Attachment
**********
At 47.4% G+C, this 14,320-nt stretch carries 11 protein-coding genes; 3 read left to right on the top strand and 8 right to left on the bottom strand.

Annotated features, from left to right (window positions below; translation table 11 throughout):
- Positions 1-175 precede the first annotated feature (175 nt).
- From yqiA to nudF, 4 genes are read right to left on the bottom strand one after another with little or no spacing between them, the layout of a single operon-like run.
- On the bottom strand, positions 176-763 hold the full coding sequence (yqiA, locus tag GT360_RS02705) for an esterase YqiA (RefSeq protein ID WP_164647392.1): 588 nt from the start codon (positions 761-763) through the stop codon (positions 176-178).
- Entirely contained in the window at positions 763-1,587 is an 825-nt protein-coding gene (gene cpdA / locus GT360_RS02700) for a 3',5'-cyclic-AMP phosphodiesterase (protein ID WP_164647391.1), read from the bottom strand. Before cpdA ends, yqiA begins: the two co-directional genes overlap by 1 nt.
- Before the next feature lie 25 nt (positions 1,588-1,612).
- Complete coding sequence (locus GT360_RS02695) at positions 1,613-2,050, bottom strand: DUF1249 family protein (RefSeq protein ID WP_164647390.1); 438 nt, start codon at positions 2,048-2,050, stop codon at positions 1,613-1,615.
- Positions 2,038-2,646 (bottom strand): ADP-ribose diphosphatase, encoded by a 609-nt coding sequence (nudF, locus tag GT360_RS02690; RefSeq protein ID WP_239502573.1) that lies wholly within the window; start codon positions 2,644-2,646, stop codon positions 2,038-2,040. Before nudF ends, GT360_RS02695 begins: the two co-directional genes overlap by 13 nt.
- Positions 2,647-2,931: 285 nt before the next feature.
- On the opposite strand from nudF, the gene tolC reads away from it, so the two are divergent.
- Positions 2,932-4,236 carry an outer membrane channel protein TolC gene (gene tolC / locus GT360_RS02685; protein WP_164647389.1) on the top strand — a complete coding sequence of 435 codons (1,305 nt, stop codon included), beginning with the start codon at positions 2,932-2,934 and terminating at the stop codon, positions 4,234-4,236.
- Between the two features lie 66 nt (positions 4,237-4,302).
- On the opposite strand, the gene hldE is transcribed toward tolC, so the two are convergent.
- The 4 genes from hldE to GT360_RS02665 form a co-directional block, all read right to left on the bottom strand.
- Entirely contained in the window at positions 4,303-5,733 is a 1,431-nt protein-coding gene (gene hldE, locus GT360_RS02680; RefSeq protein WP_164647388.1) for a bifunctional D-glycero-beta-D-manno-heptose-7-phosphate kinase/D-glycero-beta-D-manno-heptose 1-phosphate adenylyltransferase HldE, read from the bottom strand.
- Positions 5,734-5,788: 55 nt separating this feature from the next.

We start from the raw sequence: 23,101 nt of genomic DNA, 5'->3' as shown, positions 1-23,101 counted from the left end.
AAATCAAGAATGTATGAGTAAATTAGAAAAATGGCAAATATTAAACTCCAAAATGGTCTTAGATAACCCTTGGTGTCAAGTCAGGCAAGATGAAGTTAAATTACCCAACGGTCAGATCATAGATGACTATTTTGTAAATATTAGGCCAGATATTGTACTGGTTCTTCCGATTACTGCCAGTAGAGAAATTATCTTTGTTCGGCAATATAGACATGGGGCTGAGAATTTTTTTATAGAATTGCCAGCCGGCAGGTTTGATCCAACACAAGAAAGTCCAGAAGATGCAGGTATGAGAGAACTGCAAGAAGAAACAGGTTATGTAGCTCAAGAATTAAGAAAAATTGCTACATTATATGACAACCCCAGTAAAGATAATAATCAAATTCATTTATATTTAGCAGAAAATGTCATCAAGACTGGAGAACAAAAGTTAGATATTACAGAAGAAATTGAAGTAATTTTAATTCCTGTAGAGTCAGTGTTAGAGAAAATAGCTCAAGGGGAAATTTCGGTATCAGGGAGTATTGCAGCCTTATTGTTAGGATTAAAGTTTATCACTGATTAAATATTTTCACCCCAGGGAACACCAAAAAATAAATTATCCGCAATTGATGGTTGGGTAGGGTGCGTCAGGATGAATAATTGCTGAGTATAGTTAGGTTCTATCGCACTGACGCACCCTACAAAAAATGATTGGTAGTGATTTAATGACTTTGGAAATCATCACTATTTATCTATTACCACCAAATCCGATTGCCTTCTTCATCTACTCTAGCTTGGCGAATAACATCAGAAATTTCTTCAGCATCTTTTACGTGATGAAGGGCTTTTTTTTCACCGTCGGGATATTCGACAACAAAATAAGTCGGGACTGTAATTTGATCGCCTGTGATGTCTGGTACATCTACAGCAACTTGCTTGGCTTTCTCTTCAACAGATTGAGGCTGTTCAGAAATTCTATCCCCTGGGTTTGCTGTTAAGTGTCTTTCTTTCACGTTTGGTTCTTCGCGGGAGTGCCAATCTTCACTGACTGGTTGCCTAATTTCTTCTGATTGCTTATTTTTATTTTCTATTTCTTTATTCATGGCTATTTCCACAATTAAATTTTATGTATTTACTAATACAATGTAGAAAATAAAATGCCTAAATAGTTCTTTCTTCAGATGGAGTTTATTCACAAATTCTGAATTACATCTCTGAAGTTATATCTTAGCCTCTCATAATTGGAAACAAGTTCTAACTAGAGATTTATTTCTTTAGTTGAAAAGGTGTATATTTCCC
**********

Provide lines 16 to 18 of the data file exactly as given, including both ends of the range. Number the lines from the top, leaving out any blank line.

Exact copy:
- Entirely contained in the window at positions 4,303-5,733 is a 1,431-nt protein-coding gene (gene hldE, locus GT360_RS02680; RefSeq protein WP_164647388.1) for a bifunctional D-glycero-beta-D-manno-heptose-7-phosphate kinase/D-glycero-beta-D-manno-heptose 1-phosphate adenylyltransferase HldE, read from the bottom strand.
- Positions 5,734-5,788: 55 nt separating this feature from the next.

We start from the raw sequence: 23,101 nt of genomic DNA, 5'->3' as shown, positions 1-23,101 counted from the left end.